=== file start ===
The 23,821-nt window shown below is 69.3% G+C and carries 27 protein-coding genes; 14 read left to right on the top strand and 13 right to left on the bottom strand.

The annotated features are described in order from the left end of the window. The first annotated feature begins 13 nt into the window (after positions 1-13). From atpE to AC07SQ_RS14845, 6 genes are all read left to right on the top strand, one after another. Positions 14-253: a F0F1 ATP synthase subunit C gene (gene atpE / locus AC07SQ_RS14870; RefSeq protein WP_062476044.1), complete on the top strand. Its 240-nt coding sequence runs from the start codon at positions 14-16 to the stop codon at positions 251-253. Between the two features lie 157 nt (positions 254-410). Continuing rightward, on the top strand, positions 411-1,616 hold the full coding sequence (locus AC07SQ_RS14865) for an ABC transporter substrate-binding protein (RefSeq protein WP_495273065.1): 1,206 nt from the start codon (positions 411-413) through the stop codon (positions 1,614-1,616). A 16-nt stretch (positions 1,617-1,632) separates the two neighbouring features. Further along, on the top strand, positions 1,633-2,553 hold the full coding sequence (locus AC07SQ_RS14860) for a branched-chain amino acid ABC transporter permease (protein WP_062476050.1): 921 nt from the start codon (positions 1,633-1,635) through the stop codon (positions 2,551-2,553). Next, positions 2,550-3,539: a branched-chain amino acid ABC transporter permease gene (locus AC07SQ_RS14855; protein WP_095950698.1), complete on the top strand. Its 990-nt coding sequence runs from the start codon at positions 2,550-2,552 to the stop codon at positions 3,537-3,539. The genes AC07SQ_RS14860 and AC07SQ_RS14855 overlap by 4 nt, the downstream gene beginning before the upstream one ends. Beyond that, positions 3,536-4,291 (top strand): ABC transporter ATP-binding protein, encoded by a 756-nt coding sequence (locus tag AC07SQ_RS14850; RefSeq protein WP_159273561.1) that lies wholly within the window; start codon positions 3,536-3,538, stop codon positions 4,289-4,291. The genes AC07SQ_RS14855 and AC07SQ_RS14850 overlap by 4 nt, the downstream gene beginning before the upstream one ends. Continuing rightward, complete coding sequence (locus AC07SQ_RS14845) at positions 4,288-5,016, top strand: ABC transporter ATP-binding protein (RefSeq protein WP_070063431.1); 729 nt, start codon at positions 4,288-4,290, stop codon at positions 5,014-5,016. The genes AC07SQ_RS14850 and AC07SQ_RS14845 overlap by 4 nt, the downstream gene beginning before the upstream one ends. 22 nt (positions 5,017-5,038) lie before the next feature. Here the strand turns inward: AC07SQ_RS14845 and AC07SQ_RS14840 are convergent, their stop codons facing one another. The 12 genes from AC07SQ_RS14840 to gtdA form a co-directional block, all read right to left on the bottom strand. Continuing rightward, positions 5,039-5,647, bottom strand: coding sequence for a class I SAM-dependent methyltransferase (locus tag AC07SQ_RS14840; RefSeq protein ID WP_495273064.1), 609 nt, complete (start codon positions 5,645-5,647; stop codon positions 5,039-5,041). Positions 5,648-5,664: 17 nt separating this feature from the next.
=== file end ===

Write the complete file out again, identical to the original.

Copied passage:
The 23,821-nt window shown below is 69.3% G+C and carries 27 protein-coding genes; 14 read left to right on the top strand and 13 right to left on the bottom strand.

The annotated features are described in order from the left end of the window. The first annotated feature begins 13 nt into the window (after positions 1-13). From atpE to AC07SQ_RS14845, 6 genes are all read left to right on the top strand, one after another. Positions 14-253: a F0F1 ATP synthase subunit C gene (gene atpE / locus AC07SQ_RS14870; RefSeq protein WP_062476044.1), complete on the top strand. Its 240-nt coding sequence runs from the start codon at positions 14-16 to the stop codon at positions 251-253. Between the two features lie 157 nt (positions 254-410). Continuing rightward, on the top strand, positions 411-1,616 hold the full coding sequence (locus AC07SQ_RS14865) for an ABC transporter substrate-binding protein (RefSeq protein WP_495273065.1): 1,206 nt from the start codon (positions 411-413) through the stop codon (positions 1,614-1,616). A 16-nt stretch (positions 1,617-1,632) separates the two neighbouring features. Further along, on the top strand, positions 1,633-2,553 hold the full coding sequence (locus AC07SQ_RS14860) for a branched-chain amino acid ABC transporter permease (protein WP_062476050.1): 921 nt from the start codon (positions 1,633-1,635) through the stop codon (positions 2,551-2,553). Next, positions 2,550-3,539: a branched-chain amino acid ABC transporter permease gene (locus AC07SQ_RS14855; protein WP_095950698.1), complete on the top strand. Its 990-nt coding sequence runs from the start codon at positions 2,550-2,552 to the stop codon at positions 3,537-3,539. The genes AC07SQ_RS14860 and AC07SQ_RS14855 overlap by 4 nt, the downstream gene beginning before the upstream one ends. Beyond that, positions 3,536-4,291 (top strand): ABC transporter ATP-binding protein, encoded by a 756-nt coding sequence (locus tag AC07SQ_RS14850; RefSeq protein WP_159273561.1) that lies wholly within the window; start codon positions 3,536-3,538, stop codon positions 4,289-4,291. The genes AC07SQ_RS14855 and AC07SQ_RS14850 overlap by 4 nt, the downstream gene beginning before the upstream one ends. Continuing rightward, complete coding sequence (locus AC07SQ_RS14845) at positions 4,288-5,016, top strand: ABC transporter ATP-binding protein (RefSeq protein WP_070063431.1); 729 nt, start codon at positions 4,288-4,290, stop codon at positions 5,014-5,016. The genes AC07SQ_RS14850 and AC07SQ_RS14845 overlap by 4 nt, the downstream gene beginning before the upstream one ends. 22 nt (positions 5,017-5,038) lie before the next feature. Here the strand turns inward: AC07SQ_RS14845 and AC07SQ_RS14840 are convergent, their stop codons facing one another. The 12 genes from AC07SQ_RS14840 to gtdA form a co-directional block, all read right to left on the bottom strand. Continuing rightward, positions 5,039-5,647, bottom strand: coding sequence for a class I SAM-dependent methyltransferase (locus tag AC07SQ_RS14840; RefSeq protein ID WP_495273064.1), 609 nt, complete (start codon positions 5,645-5,647; stop codon positions 5,039-5,041). Positions 5,648-5,664: 17 nt separating this feature from the next.